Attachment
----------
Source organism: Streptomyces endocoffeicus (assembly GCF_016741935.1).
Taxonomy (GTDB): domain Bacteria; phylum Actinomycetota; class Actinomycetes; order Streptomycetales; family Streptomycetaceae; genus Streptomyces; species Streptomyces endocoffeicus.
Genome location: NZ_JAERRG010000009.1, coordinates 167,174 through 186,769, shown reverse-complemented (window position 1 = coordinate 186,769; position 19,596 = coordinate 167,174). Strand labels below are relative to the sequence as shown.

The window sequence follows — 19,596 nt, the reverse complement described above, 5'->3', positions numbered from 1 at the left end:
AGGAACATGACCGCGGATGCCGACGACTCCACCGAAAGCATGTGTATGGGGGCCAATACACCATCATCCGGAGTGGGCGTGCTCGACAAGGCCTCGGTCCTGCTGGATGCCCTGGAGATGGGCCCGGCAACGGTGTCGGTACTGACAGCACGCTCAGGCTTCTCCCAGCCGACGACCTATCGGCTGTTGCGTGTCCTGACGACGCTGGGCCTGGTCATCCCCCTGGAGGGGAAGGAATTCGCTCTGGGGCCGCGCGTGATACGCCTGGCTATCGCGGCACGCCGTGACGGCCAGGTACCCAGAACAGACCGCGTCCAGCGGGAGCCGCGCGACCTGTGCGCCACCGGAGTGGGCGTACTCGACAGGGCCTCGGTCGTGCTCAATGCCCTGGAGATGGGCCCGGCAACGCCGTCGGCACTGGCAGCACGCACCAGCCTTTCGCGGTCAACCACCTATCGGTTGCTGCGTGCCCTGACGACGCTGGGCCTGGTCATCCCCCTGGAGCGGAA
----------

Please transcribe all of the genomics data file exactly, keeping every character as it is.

Source organism: Streptomyces endocoffeicus (assembly GCF_016741935.1).
Taxonomy (GTDB): domain Bacteria; phylum Actinomycetota; class Actinomycetes; order Streptomycetales; family Streptomycetaceae; genus Streptomyces; species Streptomyces endocoffeicus.
Genome location: NZ_JAERRG010000009.1, coordinates 167,174 through 186,769, shown reverse-complemented (window position 1 = coordinate 186,769; position 19,596 = coordinate 167,174). Strand labels below are relative to the sequence as shown.

The window sequence follows — 19,596 nt, the reverse complement described above, 5'->3', positions numbered from 1 at the left end:
AGGAACATGACCGCGGATGCCGACGACTCCACCGAAAGCATGTGTATGGGGGCCAATACACCATCATCCGGAGTGGGCGTGCTCGACAAGGCCTCGGTCCTGCTGGATGCCCTGGAGATGGGCCCGGCAACGGTGTCGGTACTGACAGCACGCTCAGGCTTCTCCCAGCCGACGACCTATCGGCTGTTGCGTGTCCTGACGACGCTGGGCCTGGTCATCCCCCTGGAGGGGAAGGAATTCGCTCTGGGGCCGCGCGTGATACGCCTGGCTATCGCGGCACGCCGTGACGGCCAGGTACCCAGAACAGACCGCGTCCAGCGGGAGCCGCGCGACCTGTGCGCCACCGGAGTGGGCGTACTCGACAGGGCCTCGGTCGTGCTCAATGCCCTGGAGATGGGCCCGGCAACGCCGTCGGCACTGGCAGCACGCACCAGCCTTTCGCGGTCAACCACCTATCGGTTGCTGCGTGCCCTGACGACGCTGGGCCTGGTCATCCCCCTGGAGCGGAA